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TASA’s “Inspiring Leaders” tagline is not just a reminder of TASA’s commitment to leadership development; it describes our members themselves — school leaders who inspire others as they work to prepare future-ready students. Meet Sheleah Reed, one of those Inspiring Leaders.

School district communications teams serve as a district’s voice, whether sending information to the local community, or responding to the press. It’s a job that requires a strong leader, and in Aldine ISD, that leader is Sheleah Reed, APR. Through her work, Reed aims to elevate the district’s image while growing her own team of communicators.

“I have watched her coach and encourage our district executive leadership team and administrators to be the best they can be for the organization and for themselves,” says Valonia Walker, communications specialist in the district. “She takes time to listen to the issues, and she helps the staff and leadership team come up with strong solutions and strategies. She’s a breath of fresh air.”

With Reed’s leadership, Walker was able to complete her APR, an “accredited in public relations” certification designed to identify a high level of experience in PR professionals. Walker says that in Reed, she has found just the inspiring leader she needed to help her succeed. For Reed, she believes that fostering these kinds of working relationships is essential.

“The success of one person feeds the success of the next,” Reed says. “To make sure I am doing my part, I try to leave people a little better than I found them, by encouraging and supporting them to be their best selves, tell their story and lead without a title or assignment.”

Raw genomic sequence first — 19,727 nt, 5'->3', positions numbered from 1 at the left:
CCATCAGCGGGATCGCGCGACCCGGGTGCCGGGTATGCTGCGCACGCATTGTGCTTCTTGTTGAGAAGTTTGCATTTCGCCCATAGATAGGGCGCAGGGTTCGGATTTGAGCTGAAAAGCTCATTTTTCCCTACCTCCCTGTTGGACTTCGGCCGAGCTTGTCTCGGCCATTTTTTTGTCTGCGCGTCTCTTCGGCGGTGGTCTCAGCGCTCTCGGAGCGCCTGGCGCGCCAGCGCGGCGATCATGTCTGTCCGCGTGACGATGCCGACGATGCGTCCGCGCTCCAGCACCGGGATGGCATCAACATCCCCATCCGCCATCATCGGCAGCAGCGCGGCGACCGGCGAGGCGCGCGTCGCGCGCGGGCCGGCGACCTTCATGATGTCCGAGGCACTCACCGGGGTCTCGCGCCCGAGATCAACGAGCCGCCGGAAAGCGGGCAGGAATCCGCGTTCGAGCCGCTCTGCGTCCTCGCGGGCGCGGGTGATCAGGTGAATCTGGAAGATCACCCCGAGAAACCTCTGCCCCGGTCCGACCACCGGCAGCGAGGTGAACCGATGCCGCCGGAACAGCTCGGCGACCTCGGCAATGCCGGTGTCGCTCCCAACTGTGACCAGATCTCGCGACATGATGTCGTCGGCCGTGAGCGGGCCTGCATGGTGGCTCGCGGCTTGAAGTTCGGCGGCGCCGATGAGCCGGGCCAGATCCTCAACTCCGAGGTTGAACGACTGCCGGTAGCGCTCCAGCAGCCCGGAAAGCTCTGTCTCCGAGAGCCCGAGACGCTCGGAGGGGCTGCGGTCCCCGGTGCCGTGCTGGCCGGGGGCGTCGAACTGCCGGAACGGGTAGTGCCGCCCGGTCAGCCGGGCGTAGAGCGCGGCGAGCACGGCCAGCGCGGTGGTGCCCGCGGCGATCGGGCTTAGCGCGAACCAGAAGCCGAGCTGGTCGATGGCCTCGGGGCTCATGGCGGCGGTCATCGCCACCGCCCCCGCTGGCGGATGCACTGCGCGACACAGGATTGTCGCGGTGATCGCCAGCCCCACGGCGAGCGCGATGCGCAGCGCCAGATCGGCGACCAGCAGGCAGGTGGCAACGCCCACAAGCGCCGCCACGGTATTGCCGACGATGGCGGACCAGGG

Reed says what makes her most proud of Aldine ISD is how the district has worked to place itself as a thought leader in numerous areas, including literacy, COVID-19 and equality. Staff has doubled down on literacy in the district, hoping to improve student’s academic success and open them up to new possibilities. Throughout the pandemic, the district has served as a hub for the local community. After George Floyd’s death, staff in Aldine came together to reflect on the experience of Black students in the district and ensure that all students have the same access to a high-quality education.

“Communications, especially media relations and crisis management, is a world that is based on the actions of others,” Reed says. “It can be overwhelming, time consuming and draining. You are often standing in front of a camera sharing important and sometimes life changing information.”

Throughout her work, Reed has stuck to several personal philosophies. One of her favorites is: “You were prepared for such a time as this.”

“I remember texting a friend that I wasn’t feeling ready for a press conference. She responded with that statement and reminded me that everything I had experienced up to this point prepared me for this moment. There are many days I take a breath and say the words to myself.”